I have looked into radiator and cylinder pressure testers and I'm not sure they are worth the expense but certainly a good idea. If I thought I would need in the future I might go for it but I'm hoping I never have need for such a thing EVER again. Plus from what I understand to do the cylinder tester I would need to put the head back on... something I plan on only doing one more time.

Lastly someone asked what the oil looked like, I took a bit from the drain plug and I have to admit it looks a little lighter in color than I was expecting. I'd like to think this is due to the oil stabilizer since It has a similar color.
 

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The oil you have shown here appears to have coolant mixed, but, I don't see any separation parts as water (coolant) and oil don't mix. I've never had the opportunity to view "coolant and oil" mixture, and cannot give you a accurate thought here. However, I know what water and oil mixture looks like....dirty milk colored it will appear.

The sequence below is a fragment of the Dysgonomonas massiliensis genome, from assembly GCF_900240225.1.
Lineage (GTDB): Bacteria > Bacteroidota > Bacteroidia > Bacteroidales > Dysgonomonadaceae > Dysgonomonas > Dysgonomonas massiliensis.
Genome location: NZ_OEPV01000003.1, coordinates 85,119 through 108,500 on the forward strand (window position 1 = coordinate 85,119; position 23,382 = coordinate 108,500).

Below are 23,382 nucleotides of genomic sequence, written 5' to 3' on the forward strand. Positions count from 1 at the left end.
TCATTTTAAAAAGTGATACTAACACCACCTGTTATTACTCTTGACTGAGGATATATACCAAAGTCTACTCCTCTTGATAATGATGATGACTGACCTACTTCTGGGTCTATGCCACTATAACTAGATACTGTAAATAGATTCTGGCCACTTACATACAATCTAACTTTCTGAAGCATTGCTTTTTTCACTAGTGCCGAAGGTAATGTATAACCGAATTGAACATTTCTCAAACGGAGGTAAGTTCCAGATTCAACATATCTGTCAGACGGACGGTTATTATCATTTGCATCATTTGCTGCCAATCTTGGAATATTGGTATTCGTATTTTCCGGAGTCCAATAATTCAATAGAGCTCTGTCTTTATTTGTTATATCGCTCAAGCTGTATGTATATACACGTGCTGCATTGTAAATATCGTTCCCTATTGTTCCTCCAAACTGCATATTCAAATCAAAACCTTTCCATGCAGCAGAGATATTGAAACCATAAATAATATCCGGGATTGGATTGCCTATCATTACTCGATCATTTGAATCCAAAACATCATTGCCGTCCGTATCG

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Ok, here's the final say... if you intend to apply some more money in the motor... go get you some... one of the items I have listed....Bar's Leak 111 Head gasket Fix, Blue Devil Head Gasket Sealer, or Head Seal Blown Gasket repair and coat both sides of the head gasket and bolt it down to specs. Note: Must re-torque head bolts after few hours running. BTW: How does the head gasket look you have removed from the head... did it remove without any damage or separation?
Here's another thing you can do. Remove the thermostat and plug the orifice (hole) with the same size thread... it might be 1/8" metric. You want to see if the engine will not heat up to full temp. and may not leak the coolant into the exhaust post.
 

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Take a good look at your intake manifold and head mating surfaces. Make sure they are flat. Coolant runs through there. But more than likely if that was leaking coolant would come out both cylinders. Do not forget to torque those bolts.
 

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Discussion Starter #70
Ok so good news and bad news. I got the 345 back together today with a new head gasket. No improvement in the smoking. I also tried some K-seal but it does not seem to be circulating. I am going to troubleshoot it with the k-seal a little more tomorrow to see if it improves but I have my doubts. Good news is I picked up a 20HP 850 hour 345 (cracked hood, roached seat, and leaking valve covers) for 400$ only 30 min away from my home this morning. I'm going to swap over my hood/seat/valve cover gaskets and commence with parting out my 18HP 345 unless something changes in the meantime.